Cold-Health Alerts will help planning and preparedness this winter by keeping you informed
The UK Health Security Agency (UKHSA) Weather-Health Alert system is aimed at health and social care professionals and anyone with a role in reducing health impacts caused by extended periods of hot or cold weather. For individuals receiving the service, it also provides situational awareness if health and well-being is at risk, allowing precautions to be taken. The service currently operates in England only and operates through the whole year with a seasonal focus. This service, previously issued by the Met Office, is now issued by UKHSA's new online alerting system but remains in association with the Met Office with regards to weather forecast input.
The alerts are weighted on adverse affects to public health and healthcare capacity, which is slightly different to the Met Office's National Severe Weather Warning Service which also considers other impacts of severe weather, such as to infrastructure. For this reason, note that the Health Alerts will often differ from the National Severe Weather Warnings on occasion.
Cold-Health Alert service criteria
The Cold-Health Alerts focus on the season between 1st November to 31st March every year.
The Cold-Health Alert Service will consider two aspects; adverse cold weather and health-sector resilience. The Met Office starts by assessing the risk of persistent low average temperatures and any significant snow/ice in the forecast before deciding to invoke a full further assessment with the UKHSA on the decision and colour of alert to send, where the UKHSA will also factor in various data from the health sector.
The Cold-Health Alert service has four colour states alert like the Heat-Health Alert. You can find more advice about what to do before, during and after snow and ice. We also have a host of information and advice about how to prepare for the winter months on our advice pages.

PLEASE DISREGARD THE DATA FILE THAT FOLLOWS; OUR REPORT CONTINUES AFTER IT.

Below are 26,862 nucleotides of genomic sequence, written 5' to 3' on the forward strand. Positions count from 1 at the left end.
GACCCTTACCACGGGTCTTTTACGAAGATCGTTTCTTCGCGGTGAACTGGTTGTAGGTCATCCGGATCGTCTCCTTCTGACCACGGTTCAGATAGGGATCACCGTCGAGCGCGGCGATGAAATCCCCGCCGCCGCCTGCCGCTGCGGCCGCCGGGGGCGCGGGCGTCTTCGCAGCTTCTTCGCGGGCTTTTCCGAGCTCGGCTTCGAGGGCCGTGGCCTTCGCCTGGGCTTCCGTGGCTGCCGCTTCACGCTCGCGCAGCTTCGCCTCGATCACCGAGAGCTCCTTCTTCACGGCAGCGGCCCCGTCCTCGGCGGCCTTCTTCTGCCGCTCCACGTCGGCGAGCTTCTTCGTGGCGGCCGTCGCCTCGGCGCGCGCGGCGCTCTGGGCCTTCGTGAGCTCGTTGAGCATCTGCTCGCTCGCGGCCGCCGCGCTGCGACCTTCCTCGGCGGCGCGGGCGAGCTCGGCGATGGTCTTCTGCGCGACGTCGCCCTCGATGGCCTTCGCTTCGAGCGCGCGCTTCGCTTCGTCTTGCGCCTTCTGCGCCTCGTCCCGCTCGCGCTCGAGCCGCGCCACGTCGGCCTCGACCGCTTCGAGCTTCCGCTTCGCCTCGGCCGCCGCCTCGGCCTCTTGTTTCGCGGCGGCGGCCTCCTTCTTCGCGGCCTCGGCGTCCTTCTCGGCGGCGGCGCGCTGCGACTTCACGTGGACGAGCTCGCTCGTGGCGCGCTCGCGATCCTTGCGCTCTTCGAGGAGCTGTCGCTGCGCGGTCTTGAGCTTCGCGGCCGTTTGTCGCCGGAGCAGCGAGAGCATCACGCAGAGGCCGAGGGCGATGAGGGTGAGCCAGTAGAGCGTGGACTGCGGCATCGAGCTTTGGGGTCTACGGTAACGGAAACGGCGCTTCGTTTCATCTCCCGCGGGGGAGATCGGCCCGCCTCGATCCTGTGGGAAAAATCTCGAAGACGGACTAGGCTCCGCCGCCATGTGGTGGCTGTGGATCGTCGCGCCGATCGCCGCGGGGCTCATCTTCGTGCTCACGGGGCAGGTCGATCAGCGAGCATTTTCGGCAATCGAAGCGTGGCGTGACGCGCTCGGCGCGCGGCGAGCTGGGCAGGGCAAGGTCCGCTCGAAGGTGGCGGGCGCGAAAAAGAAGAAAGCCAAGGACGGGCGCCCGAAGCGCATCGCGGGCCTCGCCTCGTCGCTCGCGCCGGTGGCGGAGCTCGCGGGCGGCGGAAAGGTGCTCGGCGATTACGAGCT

Green (summer preparedness) - No alert will be issued as the conditions are likely to have minimal impact on health. However, during periods where the risk is minimal it is important that organisations ensure that they have plans in place and are prepared to respond should an alert (yellow, amber or red) be issued.
Yellow (response) - These alerts cover a range of situations. Yellow alerts may be issued during periods of heat which would be unlikely to impact most people, but those you are particularly vulnerable (E.g. the elderly with multiple health conditions and on multiple medications) and are likely to struggle to cope and where action is required within the health and social care sector specifically. A yellow alert may also be issued if the confidence in the weather forecast is low, but there could be more significant impacts if the worst-case scenario is realised. In this situation the alert may be upgraded as the confidence in both the weather forecast and the likelihood of observing those impacts improves.
Amber (enhanced response) - An amber alert would represent a situation in which the expected impacts are likely to be felt across the whole health service, with potential for the whole population to be at risk and where other sectors apart from health may also start to observe impacts, indicating that a coordinated response is required. In addition, in some circumstances a National Severe Weather Warning Service (NSWWS) Extreme Heat warning may be issued in conjunction with and aligned to the Weather-Health Alert. This situation would indicate that significant impacts are expected across multiple sectors.
Red (emergency response) - A red alert would indicate significant risk to life for even the healthy population. A red Health-alert would likely be issued in conjunction with a similar appropriate red NSWWS warning, noting that the NSWWS warning also focusses on infrastructure impacts and may have slightly different coverage. Several impacts would be expected across all sectors with a coordinated response essential.
A full overview of the new Heat-Health Alert system is available from UKHSA.